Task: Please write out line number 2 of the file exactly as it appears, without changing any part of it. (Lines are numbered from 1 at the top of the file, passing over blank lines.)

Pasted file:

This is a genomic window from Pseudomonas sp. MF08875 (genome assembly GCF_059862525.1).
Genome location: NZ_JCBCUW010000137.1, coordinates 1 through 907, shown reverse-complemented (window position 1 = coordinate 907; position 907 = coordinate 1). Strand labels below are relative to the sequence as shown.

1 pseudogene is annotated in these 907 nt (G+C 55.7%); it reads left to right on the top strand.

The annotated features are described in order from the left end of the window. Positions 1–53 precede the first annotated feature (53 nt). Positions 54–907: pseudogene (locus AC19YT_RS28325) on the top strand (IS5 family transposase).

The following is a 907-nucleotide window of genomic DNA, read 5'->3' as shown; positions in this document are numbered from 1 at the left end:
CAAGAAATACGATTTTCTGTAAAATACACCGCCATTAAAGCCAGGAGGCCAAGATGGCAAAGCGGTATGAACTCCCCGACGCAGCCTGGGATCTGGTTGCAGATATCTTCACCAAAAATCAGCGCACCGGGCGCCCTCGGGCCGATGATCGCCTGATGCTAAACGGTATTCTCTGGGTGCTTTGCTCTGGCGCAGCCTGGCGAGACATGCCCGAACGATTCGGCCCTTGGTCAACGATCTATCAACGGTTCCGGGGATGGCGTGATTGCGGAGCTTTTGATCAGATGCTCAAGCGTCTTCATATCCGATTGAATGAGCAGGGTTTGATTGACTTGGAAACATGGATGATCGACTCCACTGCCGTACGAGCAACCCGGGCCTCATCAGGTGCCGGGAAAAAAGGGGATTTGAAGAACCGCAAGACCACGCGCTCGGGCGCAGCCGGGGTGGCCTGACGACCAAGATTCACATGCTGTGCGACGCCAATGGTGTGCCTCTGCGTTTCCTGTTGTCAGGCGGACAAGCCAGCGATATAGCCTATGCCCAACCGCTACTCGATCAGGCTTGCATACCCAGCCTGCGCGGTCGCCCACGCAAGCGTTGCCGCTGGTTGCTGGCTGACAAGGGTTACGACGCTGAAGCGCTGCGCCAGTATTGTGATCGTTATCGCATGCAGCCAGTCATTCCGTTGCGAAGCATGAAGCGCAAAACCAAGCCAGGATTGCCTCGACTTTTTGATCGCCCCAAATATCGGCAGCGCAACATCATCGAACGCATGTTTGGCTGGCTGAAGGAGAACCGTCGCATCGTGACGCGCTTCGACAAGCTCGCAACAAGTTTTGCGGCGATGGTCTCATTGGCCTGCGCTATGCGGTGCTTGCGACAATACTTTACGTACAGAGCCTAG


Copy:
Genome location: NZ_JCBCUW010000137.1, coordinates 1 through 907, shown reverse-complemented (window position 1 = coordinate 907; position 907 = coordinate 1). Strand labels below are relative to the sequence as shown.